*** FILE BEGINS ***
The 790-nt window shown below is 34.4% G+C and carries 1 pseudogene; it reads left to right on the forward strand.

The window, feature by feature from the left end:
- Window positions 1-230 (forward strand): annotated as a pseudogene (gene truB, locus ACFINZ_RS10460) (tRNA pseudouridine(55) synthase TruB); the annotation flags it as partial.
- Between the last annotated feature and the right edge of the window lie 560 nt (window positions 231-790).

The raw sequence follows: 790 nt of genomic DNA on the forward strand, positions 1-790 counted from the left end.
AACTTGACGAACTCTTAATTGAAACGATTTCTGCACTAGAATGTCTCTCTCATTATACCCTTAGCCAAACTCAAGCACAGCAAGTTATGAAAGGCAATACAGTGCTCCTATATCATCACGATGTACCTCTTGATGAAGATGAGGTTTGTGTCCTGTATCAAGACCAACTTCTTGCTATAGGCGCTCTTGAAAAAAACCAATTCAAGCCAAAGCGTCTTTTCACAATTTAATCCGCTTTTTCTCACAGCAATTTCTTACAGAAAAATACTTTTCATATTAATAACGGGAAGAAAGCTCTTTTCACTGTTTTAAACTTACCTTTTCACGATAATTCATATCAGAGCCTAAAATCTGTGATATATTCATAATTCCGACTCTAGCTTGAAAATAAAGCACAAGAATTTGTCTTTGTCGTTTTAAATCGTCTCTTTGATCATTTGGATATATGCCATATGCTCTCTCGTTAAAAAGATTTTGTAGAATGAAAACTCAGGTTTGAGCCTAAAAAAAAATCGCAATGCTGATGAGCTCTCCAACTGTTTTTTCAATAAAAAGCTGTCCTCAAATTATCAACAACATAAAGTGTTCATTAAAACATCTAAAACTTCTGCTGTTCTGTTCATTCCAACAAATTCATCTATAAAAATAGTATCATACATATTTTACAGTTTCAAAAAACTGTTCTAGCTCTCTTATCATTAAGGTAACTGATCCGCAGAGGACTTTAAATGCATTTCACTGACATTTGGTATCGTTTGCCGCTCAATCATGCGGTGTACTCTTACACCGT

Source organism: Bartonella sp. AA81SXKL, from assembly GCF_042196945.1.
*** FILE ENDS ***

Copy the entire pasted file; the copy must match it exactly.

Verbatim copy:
The 790-nt window shown below is 34.4% G+C and carries 1 pseudogene; it reads left to right on the forward strand.

The window, feature by feature from the left end:
- Window positions 1-230 (forward strand): annotated as a pseudogene (gene truB, locus ACFINZ_RS10460) (tRNA pseudouridine(55) synthase TruB); the annotation flags it as partial.
- Between the last annotated feature and the right edge of the window lie 560 nt (window positions 231-790).

The raw sequence follows: 790 nt of genomic DNA on the forward strand, positions 1-790 counted from the left end.
AACTTGACGAACTCTTAATTGAAACGATTTCTGCACTAGAATGTCTCTCTCATTATACCCTTAGCCAAACTCAAGCACAGCAAGTTATGAAAGGCAATACAGTGCTCCTATATCATCACGATGTACCTCTTGATGAAGATGAGGTTTGTGTCCTGTATCAAGACCAACTTCTTGCTATAGGCGCTCTTGAAAAAAACCAATTCAAGCCAAAGCGTCTTTTCACAATTTAATCCGCTTTTTCTCACAGCAATTTCTTACAGAAAAATACTTTTCATATTAATAACGGGAAGAAAGCTCTTTTCACTGTTTTAAACTTACCTTTTCACGATAATTCATATCAGAGCCTAAAATCTGTGATATATTCATAATTCCGACTCTAGCTTGAAAATAAAGCACAAGAATTTGTCTTTGTCGTTTTAAATCGTCTCTTTGATCATTTGGATATATGCCATATGCTCTCTCGTTAAAAAGATTTTGTAGAATGAAAACTCAGGTTTGAGCCTAAAAAAAAATCGCAATGCTGATGAGCTCTCCAACTGTTTTTTCAATAAAAAGCTGTCCTCAAATTATCAACAACATAAAGTGTTCATTAAAACATCTAAAACTTCTGCTGTTCTGTTCATTCCAACAAATTCATCTATAAAAATAGTATCATACATATTTTACAGTTTCAAAAAACTGTTCTAGCTCTCTTATCATTAAGGTAACTGATCCGCAGAGGACTTTAAATGCATTTCACTGACATTTGGTATCGTTTGCCGCTCAATCATGCGGTGTACTCTTACACCGT

Source organism: Bartonella sp. AA81SXKL, from assembly GCF_042196945.1.